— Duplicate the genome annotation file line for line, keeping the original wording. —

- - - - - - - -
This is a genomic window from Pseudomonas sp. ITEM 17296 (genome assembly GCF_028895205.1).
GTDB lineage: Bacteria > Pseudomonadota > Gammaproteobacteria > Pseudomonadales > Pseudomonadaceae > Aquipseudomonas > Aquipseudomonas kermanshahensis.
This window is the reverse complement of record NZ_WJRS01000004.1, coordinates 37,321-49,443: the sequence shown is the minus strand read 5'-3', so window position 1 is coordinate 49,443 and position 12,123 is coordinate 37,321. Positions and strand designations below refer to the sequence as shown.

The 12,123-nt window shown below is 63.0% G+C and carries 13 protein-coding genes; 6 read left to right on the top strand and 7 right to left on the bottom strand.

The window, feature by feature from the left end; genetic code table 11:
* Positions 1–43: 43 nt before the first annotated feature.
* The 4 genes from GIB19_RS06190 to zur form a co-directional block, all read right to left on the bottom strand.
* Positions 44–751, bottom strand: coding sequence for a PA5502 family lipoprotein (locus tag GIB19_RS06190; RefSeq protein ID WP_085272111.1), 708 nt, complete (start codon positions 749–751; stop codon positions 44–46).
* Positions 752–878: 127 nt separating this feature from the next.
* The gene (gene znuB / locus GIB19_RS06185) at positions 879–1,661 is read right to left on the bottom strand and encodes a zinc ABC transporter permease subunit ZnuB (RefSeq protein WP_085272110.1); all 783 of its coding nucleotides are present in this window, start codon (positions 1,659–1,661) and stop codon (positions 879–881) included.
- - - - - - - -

This is a genomic window from Pseudomonas sp. ITEM 17296 (genome assembly GCF_028895205.1).
GTDB lineage: Bacteria > Pseudomonadota > Gammaproteobacteria > Pseudomonadales > Pseudomonadaceae > Aquipseudomonas > Aquipseudomonas kermanshahensis.
This window is the reverse complement of record NZ_WJRS01000004.1, coordinates 37,321-49,443: the sequence shown is the minus strand read 5'-3', so window position 1 is coordinate 49,443 and position 12,123 is coordinate 37,321. Positions and strand designations below refer to the sequence as shown.

The 12,123-nt window shown below is 63.0% G+C and carries 13 protein-coding genes; 6 read left to right on the top strand and 7 right to left on the bottom strand.

The window, feature by feature from the left end; genetic code table 11:
* Positions 1–43: 43 nt before the first annotated feature.
* The 4 genes from GIB19_RS06190 to zur form a co-directional block, all read right to left on the bottom strand.
* Positions 44–751, bottom strand: coding sequence for a PA5502 family lipoprotein (locus tag GIB19_RS06190; RefSeq protein ID WP_085272111.1), 708 nt, complete (start codon positions 749–751; stop codon positions 44–46).
* Positions 752–878: 127 nt separating this feature from the next.
* The gene (gene znuB / locus GIB19_RS06185) at positions 879–1,661 is read right to left on the bottom strand and encodes a zinc ABC transporter permease subunit ZnuB (RefSeq protein WP_085272110.1); all 783 of its coding nucleotides are present in this window, start codon (positions 1,659–1,661) and stop codon (positions 879–881) included.